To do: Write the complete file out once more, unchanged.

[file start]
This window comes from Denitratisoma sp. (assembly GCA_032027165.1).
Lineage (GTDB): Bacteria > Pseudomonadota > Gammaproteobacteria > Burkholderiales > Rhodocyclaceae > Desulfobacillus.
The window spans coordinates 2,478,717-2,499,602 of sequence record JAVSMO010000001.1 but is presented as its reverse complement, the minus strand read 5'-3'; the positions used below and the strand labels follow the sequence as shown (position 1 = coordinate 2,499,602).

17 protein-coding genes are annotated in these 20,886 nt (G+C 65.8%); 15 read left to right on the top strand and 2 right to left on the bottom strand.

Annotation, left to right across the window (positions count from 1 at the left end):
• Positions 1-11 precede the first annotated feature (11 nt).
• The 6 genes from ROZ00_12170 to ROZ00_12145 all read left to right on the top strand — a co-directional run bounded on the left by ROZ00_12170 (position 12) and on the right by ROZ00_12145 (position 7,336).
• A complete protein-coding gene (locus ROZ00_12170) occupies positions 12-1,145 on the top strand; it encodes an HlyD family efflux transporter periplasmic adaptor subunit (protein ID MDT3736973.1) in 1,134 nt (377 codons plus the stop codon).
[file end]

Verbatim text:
This window comes from Denitratisoma sp. (assembly GCA_032027165.1).
Lineage (GTDB): Bacteria > Pseudomonadota > Gammaproteobacteria > Burkholderiales > Rhodocyclaceae > Desulfobacillus.
The window spans coordinates 2,478,717-2,499,602 of sequence record JAVSMO010000001.1 but is presented as its reverse complement, the minus strand read 5'-3'; the positions used below and the strand labels follow the sequence as shown (position 1 = coordinate 2,499,602).

17 protein-coding genes are annotated in these 20,886 nt (G+C 65.8%); 15 read left to right on the top strand and 2 right to left on the bottom strand.

Annotation, left to right across the window (positions count from 1 at the left end):
• Positions 1-11 precede the first annotated feature (11 nt).
• The 6 genes from ROZ00_12170 to ROZ00_12145 all read left to right on the top strand — a co-directional run bounded on the left by ROZ00_12170 (position 12) and on the right by ROZ00_12145 (position 7,336).
• A complete protein-coding gene (locus ROZ00_12170) occupies positions 12-1,145 on the top strand; it encodes an HlyD family efflux transporter periplasmic adaptor subunit (protein ID MDT3736973.1) in 1,134 nt (377 codons plus the stop codon).